What should I do if I move office?

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If your career as a limited company director means you spend a lot of time working from an office in your own or family home, it goes without saying that when you're looking to move house you’ll be looking at moving office, too.

Moving home is an exciting yet potentially stressful time; particularly if you’re self-employed and your home is also your place of work. With so much to remember when it comes to moving home (and office), it’s reassuring to know that we’ll be with you all the way when it comes to your contracting needs to ensure nothing important gets overlooked.

Where can I move my office to?

Your registered office address must be a physical location in the same part of the United Kingdom as where your company was originally incorporated. For example, if you set up your business in England and Wales, you’re not allowed to move your headquarters to Scotland or Northern Ireland.

Who needs to know I’m moving office?

Firstly, you’ll need to let Companies House know about your change of address. You can do this by filling out an AD01 form and sending it back to them online via their WebFiling and Software Filing services, or by post. Your new registered office won’t take effect until it has been entered onto the database.

Companies House will check the Post Office database, so make sure you’re providing the right information. This includes including your full postcode on all forms and documentation you send through.

As a self-employed business owner, you should also make HMRC aware of any changes of name or address (either personal or trading).

Should I let suppliers and clients know my address has changed?

In short, yes. Aside from legally changing the registered address of your company, there are likely to be a number of external suppliers and clients who will need to be made aware of your address change.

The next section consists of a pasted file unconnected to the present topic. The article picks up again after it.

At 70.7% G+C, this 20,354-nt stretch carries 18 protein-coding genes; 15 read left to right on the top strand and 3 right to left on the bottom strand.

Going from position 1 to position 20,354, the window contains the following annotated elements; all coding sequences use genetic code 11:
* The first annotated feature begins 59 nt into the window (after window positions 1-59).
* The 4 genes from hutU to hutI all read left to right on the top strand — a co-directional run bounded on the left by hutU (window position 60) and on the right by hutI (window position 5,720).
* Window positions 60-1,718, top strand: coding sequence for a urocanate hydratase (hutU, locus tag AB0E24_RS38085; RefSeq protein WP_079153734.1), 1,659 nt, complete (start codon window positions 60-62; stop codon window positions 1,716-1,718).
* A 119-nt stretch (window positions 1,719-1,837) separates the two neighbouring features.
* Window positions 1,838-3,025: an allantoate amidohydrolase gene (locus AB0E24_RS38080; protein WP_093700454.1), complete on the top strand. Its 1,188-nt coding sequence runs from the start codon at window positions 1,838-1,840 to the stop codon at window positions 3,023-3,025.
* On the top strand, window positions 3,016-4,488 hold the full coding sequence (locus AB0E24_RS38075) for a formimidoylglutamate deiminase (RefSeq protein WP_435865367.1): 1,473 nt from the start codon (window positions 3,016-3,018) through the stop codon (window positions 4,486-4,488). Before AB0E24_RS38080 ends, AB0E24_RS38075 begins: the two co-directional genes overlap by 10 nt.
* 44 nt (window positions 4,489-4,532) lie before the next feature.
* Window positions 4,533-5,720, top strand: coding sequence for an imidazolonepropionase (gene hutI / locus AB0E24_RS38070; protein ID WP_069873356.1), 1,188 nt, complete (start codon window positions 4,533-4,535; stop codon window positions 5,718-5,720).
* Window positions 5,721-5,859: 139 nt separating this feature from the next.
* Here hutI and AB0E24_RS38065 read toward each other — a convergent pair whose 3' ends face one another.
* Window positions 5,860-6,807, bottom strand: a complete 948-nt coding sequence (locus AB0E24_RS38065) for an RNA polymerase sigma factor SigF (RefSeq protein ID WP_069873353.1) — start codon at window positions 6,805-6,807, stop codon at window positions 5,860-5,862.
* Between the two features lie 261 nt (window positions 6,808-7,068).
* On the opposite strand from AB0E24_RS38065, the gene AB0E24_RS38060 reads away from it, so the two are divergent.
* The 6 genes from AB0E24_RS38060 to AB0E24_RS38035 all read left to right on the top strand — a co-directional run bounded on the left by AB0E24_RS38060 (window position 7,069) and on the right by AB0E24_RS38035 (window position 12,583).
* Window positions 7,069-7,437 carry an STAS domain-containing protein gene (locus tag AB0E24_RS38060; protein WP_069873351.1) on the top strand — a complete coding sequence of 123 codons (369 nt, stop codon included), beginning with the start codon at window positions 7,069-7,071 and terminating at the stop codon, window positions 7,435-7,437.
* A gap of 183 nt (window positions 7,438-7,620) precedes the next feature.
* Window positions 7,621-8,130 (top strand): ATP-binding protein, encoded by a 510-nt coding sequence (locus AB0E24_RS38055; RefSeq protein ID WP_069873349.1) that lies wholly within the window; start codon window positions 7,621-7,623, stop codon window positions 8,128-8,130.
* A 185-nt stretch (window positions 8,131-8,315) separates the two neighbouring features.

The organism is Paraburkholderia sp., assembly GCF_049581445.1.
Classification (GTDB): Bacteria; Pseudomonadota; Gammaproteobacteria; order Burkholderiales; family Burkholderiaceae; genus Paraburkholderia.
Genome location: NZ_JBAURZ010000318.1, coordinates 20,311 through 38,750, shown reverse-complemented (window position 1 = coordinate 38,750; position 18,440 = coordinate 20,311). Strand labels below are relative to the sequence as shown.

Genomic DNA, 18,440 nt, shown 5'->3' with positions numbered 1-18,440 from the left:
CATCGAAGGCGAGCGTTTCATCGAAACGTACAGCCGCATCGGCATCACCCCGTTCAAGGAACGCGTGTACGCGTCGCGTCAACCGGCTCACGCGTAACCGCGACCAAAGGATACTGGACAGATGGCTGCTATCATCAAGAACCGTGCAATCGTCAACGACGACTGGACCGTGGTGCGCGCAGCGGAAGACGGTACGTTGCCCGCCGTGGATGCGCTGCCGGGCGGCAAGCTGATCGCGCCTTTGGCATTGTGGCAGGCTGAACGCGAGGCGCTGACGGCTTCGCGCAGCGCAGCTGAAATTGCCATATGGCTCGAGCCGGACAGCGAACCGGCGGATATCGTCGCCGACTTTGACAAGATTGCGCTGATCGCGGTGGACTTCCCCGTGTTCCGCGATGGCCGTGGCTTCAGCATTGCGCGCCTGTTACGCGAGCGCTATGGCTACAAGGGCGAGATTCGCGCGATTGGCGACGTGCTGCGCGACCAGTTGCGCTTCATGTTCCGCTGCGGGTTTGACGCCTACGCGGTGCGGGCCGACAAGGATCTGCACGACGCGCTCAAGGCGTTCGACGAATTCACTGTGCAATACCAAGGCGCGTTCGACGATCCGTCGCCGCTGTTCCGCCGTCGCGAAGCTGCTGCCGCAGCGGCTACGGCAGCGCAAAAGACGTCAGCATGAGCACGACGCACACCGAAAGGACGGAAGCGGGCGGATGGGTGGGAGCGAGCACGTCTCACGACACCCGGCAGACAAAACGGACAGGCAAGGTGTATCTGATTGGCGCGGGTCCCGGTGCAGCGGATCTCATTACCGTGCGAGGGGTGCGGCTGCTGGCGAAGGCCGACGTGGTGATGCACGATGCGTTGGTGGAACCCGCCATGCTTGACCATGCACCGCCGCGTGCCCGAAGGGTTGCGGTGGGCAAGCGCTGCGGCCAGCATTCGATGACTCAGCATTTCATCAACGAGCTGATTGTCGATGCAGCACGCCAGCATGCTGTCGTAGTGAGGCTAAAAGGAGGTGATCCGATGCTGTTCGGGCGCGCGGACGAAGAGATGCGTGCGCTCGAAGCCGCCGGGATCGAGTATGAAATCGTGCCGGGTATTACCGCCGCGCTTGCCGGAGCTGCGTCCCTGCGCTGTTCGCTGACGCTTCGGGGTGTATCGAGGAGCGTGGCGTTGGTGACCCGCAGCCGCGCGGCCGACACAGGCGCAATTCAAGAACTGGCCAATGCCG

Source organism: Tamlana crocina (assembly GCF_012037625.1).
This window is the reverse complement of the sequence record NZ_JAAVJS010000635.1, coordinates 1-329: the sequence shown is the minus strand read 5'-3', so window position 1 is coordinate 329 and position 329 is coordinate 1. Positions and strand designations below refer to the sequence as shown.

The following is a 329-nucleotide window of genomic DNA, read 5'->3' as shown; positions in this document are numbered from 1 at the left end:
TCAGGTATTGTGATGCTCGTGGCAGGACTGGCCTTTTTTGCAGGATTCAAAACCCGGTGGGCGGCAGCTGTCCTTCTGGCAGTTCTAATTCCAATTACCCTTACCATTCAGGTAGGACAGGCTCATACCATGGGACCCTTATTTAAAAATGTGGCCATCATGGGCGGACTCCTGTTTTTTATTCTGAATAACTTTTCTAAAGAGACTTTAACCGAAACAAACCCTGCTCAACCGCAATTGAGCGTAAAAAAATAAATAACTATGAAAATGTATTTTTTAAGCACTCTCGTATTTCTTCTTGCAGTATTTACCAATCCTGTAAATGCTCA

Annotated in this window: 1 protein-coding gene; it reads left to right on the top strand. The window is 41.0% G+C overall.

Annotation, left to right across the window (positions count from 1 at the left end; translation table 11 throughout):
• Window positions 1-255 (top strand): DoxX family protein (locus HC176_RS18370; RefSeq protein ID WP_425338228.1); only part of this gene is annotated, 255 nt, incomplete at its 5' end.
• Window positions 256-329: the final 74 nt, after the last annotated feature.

• The bank or building society that your business bank account is with
  • Your personal contractor accountant
  • Clients you are currently working with, as well as recent clients
  • Recruitment agencies you work with for finding assignments
  • Any financial or specialist legal advisers separate from your accountant
  • Any professional bodies or organisations you are a part of (IPSE, CIM, CIPHE etc.)
  • Any relevant magazine subscriptions

Tips for moving office as a contractor

As a self-employed contractor working from home, the last thing you want is for your move to put a halt on your business. From a business point of view, there are a few things you can do to make sure your move goes efficiently and you don’t end up behind on your all-important work.

1. Update your website and business stationery

If your website has your business address on and you have stationery (business cards, invoices, letterheads etc.) that include the address of your business on, it’s required by law that these are updated once your office premise moves. Have your new business cards printed as soon as your move is confirmed and if you don’t look after your own website, put in a request with your web-designer as soon as possible so they can schedule the change of address once you have moved.